Jimmy Sexton: “The Most Powerful Man in College Football”

Jimmy Sexton
December02/ 2015

He was (still is) “The Butcher’s Guy”…. but “Jimma” Sexton is also “the guy” for more Big Time College Coaches than anyJimmy Sexton one “in the world”.   No one is involved in more coaching hires in America than this former Tennessee Volunteer football manager.

This is a long article but one you will find fascinating.



Jimmy Sexton: “The Most Powerful Man in College Football”



SOMEWHERE HIGH ABOVE Mississippi, the super agent some call the most powerful man in college football is simultaneously clutching his knee with his left hand and an armrest with his right. His eyes are tightly closed.

Jimmy Sexton is riding in a King Air 200, which bounces like a yo-yo through heavy turbulence from a slow-moving thunderstorm. He display_SextonStable470opens his eyes and shouts at the two pilots in the cockpit.

“Hey, guys, is it going to be like this [the] whole way?” Sexton asks them.
“We hope not,” one of them says. “We’re trying to climb higher to get above it.”
“How long have we been in the air?” Sexton asks out loud to no one in particular.
It had been only 14 minutes.

“Great,” Sexton says. “This is going to be great for your story. The guy who controls everything is freaking out at 18,000 feet.”
Indeed, the short flight from Oxford, Mississippi, to Tuscaloosa, Alabama, in the late afternoon on Nov. 7 is one of the rare occasions in which Sexton, the agent behind the careers of many of college football’s most successful coaches, doesn’t seem completely in control.

BEFORE THIS COLLEGE football regular season ended, there were more than a dozen head-coaching openings, including Power 5 jobs at schools such as Miami, Missouri, South Carolina, USC and Virginia Tech. A handful of other jobs opened as soon as the regular season ended, including Georgia, Rutgers and Virginia, in what might be the most active firing-and-hiring season in recent college football history.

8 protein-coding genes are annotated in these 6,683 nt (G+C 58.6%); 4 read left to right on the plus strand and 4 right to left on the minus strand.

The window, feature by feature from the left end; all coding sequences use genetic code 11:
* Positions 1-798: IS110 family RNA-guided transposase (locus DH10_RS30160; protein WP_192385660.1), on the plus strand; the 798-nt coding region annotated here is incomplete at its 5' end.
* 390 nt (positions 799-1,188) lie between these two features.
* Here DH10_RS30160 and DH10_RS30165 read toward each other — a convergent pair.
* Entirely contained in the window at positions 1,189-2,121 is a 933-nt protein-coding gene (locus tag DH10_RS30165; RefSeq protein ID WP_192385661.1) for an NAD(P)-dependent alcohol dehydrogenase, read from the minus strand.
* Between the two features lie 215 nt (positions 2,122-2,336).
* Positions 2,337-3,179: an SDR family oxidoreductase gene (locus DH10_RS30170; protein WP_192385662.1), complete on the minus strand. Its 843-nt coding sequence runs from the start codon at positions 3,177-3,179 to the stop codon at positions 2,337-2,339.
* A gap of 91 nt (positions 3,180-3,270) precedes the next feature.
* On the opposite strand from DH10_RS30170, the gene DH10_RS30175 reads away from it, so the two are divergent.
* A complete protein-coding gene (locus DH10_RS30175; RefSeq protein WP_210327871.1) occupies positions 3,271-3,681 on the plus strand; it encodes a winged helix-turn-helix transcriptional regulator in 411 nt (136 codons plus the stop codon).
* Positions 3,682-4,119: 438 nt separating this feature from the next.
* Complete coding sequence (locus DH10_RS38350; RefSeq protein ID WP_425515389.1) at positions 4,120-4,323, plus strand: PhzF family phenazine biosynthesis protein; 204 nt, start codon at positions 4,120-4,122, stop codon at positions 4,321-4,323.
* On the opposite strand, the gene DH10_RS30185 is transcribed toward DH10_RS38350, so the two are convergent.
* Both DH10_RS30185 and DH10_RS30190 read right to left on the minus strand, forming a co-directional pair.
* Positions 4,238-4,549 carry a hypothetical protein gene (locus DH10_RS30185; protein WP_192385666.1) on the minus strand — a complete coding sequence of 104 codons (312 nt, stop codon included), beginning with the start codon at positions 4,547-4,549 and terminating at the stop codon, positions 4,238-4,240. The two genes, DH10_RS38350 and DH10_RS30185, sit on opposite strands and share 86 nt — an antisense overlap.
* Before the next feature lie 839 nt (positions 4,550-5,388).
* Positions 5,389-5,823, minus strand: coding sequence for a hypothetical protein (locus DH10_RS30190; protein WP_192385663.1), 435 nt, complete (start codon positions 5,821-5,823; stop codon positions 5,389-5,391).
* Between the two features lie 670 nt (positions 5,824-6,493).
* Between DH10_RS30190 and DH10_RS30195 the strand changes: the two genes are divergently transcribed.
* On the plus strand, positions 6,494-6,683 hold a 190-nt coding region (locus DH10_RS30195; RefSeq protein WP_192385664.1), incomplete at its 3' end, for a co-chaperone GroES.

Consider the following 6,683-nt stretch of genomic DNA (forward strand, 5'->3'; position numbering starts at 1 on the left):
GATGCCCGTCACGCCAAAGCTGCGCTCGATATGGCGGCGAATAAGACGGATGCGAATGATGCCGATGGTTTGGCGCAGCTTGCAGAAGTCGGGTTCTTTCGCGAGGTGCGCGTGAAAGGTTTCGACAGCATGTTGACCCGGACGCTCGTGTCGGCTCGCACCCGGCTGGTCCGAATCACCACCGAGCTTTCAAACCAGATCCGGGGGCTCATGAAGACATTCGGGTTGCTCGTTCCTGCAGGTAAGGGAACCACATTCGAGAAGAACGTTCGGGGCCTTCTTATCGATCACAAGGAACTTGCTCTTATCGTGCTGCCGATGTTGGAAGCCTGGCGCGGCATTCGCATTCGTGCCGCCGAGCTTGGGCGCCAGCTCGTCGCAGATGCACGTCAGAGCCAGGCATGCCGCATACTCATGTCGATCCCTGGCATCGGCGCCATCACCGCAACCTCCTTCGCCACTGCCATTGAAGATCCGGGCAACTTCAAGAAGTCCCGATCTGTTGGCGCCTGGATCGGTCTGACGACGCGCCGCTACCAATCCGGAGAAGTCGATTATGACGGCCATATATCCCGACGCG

While there’s uneasiness at football offices from coast to coast, the one certainty is that the decision-makers at many of them will have Sexton on speed dial. He’s the go-between for many coaches and the athletic directors who want to hire them.

In many ways, Sexton drives the marketplace when it comes to college football coaches. With a roster so deep, there’s a good chance some of his clients are going to be fired and others are going to be hired — sometimes for the same job.

Sexton is the co-head of the football division of Creative Artists Agency, which represents more than 100 professional players and more than 50 FBS coaches. He personally reps more than a dozen FBS coaches, including Alabama’s Nick Saban, Auburn’s Gus Malzahn, Florida State’s Jimbo Fisher and UCLA’s Jim Mora.

That’s why he is considered one of the most powerful people in the sport, even if the 52-year-old single father of three sons doesn’t like the label very much.

“I don’t really understand it,” Sexton said. “I don’t try to be influential. I just try to build good relationships. In this business, it’s all about the relationships you have with your clients and the people who are hiring them.”

Earlier this year, Forbes estimated that Sexton has negotiated about $742.5 million in contracts for NFL players and college coaches, earning about $24.8 million in commissions (the industry average is about 3 to 4 percent). He recently negotiated huge deals for NFL clients including Philip Rivers, Ndamukong Suh and Julio Jones.

“He’s never pissed anybody off,” Saban said. “He’s always done great for me, and I really appreciate it. Not once has somebody been upset about the negotiations. You really don’t want to ruin relationships over those kinds of things.”

Sexton always seems to be on top of everything happening in the coaching world, even if he is rarely in one place for very long. His iPhone is constantly in his hand and his voice mailbox always seems to be full when he doesn’t answer. He has probably accumulated more than one million frequent-flyer miles since football season kicked off in early September.



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